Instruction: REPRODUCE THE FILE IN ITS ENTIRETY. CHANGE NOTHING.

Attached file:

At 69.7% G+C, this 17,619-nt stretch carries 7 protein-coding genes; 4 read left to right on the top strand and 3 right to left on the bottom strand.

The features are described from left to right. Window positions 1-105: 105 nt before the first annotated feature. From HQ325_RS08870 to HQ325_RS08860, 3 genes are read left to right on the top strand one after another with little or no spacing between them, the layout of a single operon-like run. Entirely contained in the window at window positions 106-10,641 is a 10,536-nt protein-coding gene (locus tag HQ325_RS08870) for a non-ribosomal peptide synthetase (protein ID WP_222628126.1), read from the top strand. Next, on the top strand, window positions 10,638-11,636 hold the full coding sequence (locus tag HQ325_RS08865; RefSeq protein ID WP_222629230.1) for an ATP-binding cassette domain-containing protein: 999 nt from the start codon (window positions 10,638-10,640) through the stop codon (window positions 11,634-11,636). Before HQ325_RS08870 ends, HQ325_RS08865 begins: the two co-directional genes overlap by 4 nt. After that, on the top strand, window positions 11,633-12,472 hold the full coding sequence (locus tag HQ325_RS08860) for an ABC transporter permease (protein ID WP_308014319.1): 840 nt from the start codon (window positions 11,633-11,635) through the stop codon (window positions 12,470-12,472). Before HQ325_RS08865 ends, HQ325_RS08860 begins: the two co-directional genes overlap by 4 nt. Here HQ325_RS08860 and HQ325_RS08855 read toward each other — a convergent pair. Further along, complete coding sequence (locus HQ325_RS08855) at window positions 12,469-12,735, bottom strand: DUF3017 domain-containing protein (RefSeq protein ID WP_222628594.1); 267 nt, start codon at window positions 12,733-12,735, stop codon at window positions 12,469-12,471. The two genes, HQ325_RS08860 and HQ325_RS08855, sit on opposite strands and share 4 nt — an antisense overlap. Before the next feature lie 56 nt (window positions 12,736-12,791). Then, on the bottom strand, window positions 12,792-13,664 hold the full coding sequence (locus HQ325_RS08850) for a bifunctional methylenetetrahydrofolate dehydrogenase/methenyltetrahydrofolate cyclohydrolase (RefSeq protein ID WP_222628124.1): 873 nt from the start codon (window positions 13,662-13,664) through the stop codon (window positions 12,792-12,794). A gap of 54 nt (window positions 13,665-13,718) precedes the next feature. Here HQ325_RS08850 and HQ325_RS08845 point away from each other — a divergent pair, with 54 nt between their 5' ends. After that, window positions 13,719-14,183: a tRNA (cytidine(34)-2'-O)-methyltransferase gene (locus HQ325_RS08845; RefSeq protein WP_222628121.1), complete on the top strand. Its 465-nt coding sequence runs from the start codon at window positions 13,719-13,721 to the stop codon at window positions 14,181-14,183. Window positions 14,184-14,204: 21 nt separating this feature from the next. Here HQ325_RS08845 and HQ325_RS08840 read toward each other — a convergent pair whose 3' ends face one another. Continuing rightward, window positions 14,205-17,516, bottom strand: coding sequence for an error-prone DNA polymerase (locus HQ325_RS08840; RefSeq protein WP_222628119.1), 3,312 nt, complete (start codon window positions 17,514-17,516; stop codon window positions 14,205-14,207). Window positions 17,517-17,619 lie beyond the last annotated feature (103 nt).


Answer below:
At 69.7% G+C, this 17,619-nt stretch carries 7 protein-coding genes; 4 read left to right on the top strand and 3 right to left on the bottom strand.

The features are described from left to right. Window positions 1-105: 105 nt before the first annotated feature. From HQ325_RS08870 to HQ325_RS08860, 3 genes are read left to right on the top strand one after another with little or no spacing between them, the layout of a single operon-like run. Entirely contained in the window at window positions 106-10,641 is a 10,536-nt protein-coding gene (locus tag HQ325_RS08870) for a non-ribosomal peptide synthetase (protein ID WP_222628126.1), read from the top strand. Next, on the top strand, window positions 10,638-11,636 hold the full coding sequence (locus tag HQ325_RS08865; RefSeq protein ID WP_222629230.1) for an ATP-binding cassette domain-containing protein: 999 nt from the start codon (window positions 10,638-10,640) through the stop codon (window positions 11,634-11,636). Before HQ325_RS08870 ends, HQ325_RS08865 begins: the two co-directional genes overlap by 4 nt. After that, on the top strand, window positions 11,633-12,472 hold the full coding sequence (locus tag HQ325_RS08860) for an ABC transporter permease (protein ID WP_308014319.1): 840 nt from the start codon (window positions 11,633-11,635) through the stop codon (window positions 12,470-12,472). Before HQ325_RS08865 ends, HQ325_RS08860 begins: the two co-directional genes overlap by 4 nt. Here HQ325_RS08860 and HQ325_RS08855 read toward each other — a convergent pair. Further along, complete coding sequence (locus HQ325_RS08855) at window positions 12,469-12,735, bottom strand: DUF3017 domain-containing protein (RefSeq protein ID WP_222628594.1); 267 nt, start codon at window positions 12,733-12,735, stop codon at window positions 12,469-12,471. The two genes, HQ325_RS08860 and HQ325_RS08855, sit on opposite strands and share 4 nt — an antisense overlap. Before the next feature lie 56 nt (window positions 12,736-12,791). Then, on the bottom strand, window positions 12,792-13,664 hold the full coding sequence (locus HQ325_RS08850) for a bifunctional methylenetetrahydrofolate dehydrogenase/methenyltetrahydrofolate cyclohydrolase (RefSeq protein ID WP_222628124.1): 873 nt from the start codon (window positions 13,662-13,664) through the stop codon (window positions 12,792-12,794). A gap of 54 nt (window positions 13,665-13,718) precedes the next feature. Here HQ325_RS08850 and HQ325_RS08845 point away from each other — a divergent pair, with 54 nt between their 5' ends. After that, window positions 13,719-14,183: a tRNA (cytidine(34)-2'-O)-methyltransferase gene (locus HQ325_RS08845; RefSeq protein WP_222628121.1), complete on the top strand. Its 465-nt coding sequence runs from the start codon at window positions 13,719-13,721 to the stop codon at window positions 14,181-14,183. Window positions 14,184-14,204: 21 nt separating this feature from the next. Here HQ325_RS08845 and HQ325_RS08840 read toward each other — a convergent pair whose 3' ends face one another. Continuing rightward, window positions 14,205-17,516, bottom strand: coding sequence for an error-prone DNA polymerase (locus HQ325_RS08840; RefSeq protein WP_222628119.1), 3,312 nt, complete (start codon window positions 17,514-17,516; stop codon window positions 14,205-14,207). Window positions 17,517-17,619 lie beyond the last annotated feature (103 nt).